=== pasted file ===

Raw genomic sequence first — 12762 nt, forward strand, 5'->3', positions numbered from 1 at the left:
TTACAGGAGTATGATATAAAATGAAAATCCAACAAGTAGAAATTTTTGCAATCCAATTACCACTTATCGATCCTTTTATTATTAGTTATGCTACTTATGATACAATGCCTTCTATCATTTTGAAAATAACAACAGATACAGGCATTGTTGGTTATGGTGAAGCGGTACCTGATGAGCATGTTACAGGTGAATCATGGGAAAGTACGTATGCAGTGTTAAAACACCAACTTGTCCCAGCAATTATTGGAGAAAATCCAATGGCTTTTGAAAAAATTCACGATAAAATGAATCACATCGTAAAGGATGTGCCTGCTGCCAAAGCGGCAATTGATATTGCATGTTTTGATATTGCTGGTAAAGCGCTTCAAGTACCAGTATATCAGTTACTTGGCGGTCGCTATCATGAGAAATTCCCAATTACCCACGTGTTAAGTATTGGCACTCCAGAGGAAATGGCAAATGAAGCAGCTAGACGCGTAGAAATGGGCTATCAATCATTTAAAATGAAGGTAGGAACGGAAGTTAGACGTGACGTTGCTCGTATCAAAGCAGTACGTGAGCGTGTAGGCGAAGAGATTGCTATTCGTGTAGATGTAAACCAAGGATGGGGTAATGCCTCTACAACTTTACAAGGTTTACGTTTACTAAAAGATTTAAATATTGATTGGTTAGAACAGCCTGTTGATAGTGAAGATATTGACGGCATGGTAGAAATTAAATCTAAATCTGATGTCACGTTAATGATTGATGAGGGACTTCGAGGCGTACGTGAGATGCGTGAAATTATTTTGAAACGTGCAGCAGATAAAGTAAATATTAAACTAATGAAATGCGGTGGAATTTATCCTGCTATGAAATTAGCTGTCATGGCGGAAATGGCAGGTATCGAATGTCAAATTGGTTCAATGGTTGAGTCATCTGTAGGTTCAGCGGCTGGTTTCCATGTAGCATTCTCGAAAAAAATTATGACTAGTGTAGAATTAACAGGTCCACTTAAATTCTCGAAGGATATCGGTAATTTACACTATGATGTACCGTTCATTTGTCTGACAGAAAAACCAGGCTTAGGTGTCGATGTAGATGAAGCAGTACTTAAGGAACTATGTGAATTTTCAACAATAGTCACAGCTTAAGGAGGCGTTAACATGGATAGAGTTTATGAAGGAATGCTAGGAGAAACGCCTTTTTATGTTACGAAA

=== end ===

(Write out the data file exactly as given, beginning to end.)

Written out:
Raw genomic sequence first — 12762 nt, forward strand, 5'->3', positions numbered from 1 at the left:
TTACAGGAGTATGATATAAAATGAAAATCCAACAAGTAGAAATTTTTGCAATCCAATTACCACTTATCGATCCTTTTATTATTAGTTATGCTACTTATGATACAATGCCTTCTATCATTTTGAAAATAACAACAGATACAGGCATTGTTGGTTATGGTGAAGCGGTACCTGATGAGCATGTTACAGGTGAATCATGGGAAAGTACGTATGCAGTGTTAAAACACCAACTTGTCCCAGCAATTATTGGAGAAAATCCAATGGCTTTTGAAAAAATTCACGATAAAATGAATCACATCGTAAAGGATGTGCCTGCTGCCAAAGCGGCAATTGATATTGCATGTTTTGATATTGCTGGTAAAGCGCTTCAAGTACCAGTATATCAGTTACTTGGCGGTCGCTATCATGAGAAATTCCCAATTACCCACGTGTTAAGTATTGGCACTCCAGAGGAAATGGCAAATGAAGCAGCTAGACGCGTAGAAATGGGCTATCAATCATTTAAAATGAAGGTAGGAACGGAAGTTAGACGTGACGTTGCTCGTATCAAAGCAGTACGTGAGCGTGTAGGCGAAGAGATTGCTATTCGTGTAGATGTAAACCAAGGATGGGGTAATGCCTCTACAACTTTACAAGGTTTACGTTTACTAAAAGATTTAAATATTGATTGGTTAGAACAGCCTGTTGATAGTGAAGATATTGACGGCATGGTAGAAATTAAATCTAAATCTGATGTCACGTTAATGATTGATGAGGGACTTCGAGGCGTACGTGAGATGCGTGAAATTATTTTGAAACGTGCAGCAGATAAAGTAAATATTAAACTAATGAAATGCGGTGGAATTTATCCTGCTATGAAATTAGCTGTCATGGCGGAAATGGCAGGTATCGAATGTCAAATTGGTTCAATGGTTGAGTCATCTGTAGGTTCAGCGGCTGGTTTCCATGTAGCATTCTCGAAAAAAATTATGACTAGTGTAGAATTAACAGGTCCACTTAAATTCTCGAAGGATATCGGTAATTTACACTATGATGTACCGTTCATTTGTCTGACAGAAAAACCAGGCTTAGGTGTCGATGTAGATGAAGCAGTACTTAAGGAACTATGTGAATTTTCAACAATAGTCACAGCTTAAGGAGGCGTTAACATGGATAGAGTTTATGAAGGAATGCTAGGAGAAACGCCTTTTTATGTTACGAAA